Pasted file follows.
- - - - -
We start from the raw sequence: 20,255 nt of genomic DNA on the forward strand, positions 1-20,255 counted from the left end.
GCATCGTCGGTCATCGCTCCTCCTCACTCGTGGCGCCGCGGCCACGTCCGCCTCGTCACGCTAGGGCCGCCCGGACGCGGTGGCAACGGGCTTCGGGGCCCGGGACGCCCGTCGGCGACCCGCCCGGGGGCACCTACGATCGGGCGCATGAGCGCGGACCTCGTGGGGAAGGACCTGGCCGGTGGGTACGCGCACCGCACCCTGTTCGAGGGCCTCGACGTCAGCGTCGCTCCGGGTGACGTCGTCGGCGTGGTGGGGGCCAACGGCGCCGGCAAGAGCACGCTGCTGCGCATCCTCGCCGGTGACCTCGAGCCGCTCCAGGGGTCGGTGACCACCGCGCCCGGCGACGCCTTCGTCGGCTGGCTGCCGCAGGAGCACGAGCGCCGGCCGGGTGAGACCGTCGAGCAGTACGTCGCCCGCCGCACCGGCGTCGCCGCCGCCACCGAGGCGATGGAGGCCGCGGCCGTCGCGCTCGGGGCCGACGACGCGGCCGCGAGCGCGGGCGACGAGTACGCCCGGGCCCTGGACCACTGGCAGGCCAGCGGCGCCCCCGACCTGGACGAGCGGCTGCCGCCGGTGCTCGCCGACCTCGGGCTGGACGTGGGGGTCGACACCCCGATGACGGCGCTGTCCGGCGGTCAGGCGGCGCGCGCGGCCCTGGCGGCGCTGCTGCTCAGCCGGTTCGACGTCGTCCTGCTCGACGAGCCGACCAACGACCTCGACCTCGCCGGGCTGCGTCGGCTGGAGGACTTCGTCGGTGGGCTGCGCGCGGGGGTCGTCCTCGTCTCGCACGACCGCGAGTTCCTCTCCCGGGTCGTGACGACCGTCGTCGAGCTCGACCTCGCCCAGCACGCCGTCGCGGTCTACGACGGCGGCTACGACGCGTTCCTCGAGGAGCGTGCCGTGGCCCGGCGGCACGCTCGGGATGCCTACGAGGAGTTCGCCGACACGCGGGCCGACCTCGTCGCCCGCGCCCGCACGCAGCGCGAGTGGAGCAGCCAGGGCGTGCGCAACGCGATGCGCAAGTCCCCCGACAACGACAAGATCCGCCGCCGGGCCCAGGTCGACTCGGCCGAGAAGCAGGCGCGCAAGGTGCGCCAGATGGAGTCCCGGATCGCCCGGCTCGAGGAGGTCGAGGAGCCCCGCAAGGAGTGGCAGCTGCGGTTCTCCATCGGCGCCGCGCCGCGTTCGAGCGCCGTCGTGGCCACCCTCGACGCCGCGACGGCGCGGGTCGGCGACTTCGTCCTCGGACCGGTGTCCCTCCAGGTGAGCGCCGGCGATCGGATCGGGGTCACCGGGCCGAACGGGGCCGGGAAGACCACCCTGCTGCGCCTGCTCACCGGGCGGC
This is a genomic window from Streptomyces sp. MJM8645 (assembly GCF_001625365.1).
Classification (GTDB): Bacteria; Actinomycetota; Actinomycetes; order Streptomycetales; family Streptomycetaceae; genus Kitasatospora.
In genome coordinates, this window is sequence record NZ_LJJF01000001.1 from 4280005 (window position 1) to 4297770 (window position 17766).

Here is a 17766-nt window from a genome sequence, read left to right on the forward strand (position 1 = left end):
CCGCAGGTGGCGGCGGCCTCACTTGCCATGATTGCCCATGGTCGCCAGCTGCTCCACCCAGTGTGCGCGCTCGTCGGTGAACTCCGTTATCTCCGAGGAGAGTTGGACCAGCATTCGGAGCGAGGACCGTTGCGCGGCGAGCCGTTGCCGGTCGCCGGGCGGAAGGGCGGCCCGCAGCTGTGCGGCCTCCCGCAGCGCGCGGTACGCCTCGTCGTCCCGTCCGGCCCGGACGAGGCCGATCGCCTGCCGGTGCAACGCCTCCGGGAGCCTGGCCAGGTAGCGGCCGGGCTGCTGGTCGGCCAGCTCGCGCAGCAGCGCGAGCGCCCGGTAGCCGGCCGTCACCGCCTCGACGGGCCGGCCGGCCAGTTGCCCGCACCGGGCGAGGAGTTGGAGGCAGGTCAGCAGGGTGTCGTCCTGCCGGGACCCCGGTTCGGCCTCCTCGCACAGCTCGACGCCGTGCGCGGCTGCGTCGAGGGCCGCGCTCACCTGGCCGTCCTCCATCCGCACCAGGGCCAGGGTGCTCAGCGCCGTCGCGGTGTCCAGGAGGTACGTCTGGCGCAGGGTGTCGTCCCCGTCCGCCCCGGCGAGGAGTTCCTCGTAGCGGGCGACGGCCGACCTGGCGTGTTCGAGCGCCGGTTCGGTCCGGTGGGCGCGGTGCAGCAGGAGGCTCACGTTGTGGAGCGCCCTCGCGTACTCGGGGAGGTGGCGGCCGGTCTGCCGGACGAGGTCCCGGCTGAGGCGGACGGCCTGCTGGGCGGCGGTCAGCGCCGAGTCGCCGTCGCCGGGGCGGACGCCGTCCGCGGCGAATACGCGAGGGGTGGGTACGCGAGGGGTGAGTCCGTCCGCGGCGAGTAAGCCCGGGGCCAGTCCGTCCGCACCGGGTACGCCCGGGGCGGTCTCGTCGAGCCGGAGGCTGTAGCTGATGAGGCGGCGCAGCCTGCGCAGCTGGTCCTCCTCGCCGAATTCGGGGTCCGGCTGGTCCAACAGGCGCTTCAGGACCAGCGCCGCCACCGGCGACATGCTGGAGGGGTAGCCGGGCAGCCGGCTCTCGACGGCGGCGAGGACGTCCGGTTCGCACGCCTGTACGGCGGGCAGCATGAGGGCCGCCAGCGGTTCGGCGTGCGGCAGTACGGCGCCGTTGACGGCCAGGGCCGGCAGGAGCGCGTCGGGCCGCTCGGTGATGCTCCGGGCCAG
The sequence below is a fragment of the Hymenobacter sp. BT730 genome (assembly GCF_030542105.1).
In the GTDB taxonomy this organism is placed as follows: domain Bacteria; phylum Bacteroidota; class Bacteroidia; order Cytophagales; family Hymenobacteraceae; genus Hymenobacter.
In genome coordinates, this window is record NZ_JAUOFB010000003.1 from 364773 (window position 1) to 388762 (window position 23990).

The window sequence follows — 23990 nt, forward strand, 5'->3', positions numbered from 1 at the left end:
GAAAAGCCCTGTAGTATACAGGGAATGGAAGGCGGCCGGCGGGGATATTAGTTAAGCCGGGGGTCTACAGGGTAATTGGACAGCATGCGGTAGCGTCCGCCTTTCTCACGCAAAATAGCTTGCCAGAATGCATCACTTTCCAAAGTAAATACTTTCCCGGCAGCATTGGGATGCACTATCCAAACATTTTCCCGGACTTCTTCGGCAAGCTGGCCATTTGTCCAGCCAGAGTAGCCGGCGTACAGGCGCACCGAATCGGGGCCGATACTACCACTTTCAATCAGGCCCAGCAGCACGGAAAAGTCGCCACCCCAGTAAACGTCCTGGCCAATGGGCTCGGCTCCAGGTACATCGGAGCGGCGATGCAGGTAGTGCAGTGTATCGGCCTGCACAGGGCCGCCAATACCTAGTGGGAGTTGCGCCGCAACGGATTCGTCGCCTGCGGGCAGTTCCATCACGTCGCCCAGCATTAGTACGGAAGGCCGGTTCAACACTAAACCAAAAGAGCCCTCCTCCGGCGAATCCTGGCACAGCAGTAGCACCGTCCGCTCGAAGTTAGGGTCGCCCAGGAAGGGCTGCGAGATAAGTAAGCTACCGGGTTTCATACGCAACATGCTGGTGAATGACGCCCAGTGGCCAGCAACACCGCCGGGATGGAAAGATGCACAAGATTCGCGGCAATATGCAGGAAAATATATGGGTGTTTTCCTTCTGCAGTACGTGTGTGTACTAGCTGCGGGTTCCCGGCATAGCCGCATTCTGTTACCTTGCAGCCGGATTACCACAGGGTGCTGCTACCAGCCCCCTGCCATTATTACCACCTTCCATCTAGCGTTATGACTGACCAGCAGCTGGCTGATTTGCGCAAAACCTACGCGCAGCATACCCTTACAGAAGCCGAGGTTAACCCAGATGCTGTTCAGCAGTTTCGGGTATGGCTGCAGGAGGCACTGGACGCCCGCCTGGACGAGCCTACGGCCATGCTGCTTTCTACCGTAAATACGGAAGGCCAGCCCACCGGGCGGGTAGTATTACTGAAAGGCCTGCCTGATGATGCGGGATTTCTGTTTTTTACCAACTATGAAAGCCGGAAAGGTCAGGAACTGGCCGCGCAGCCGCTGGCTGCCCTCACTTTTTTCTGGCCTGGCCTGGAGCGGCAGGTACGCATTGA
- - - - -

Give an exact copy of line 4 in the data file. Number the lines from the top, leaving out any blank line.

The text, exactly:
Classification (GTDB): Bacteria; Actinomycetota; Actinomycetes; order Streptomycetales; family Streptomycetaceae; genus Kitasatospora.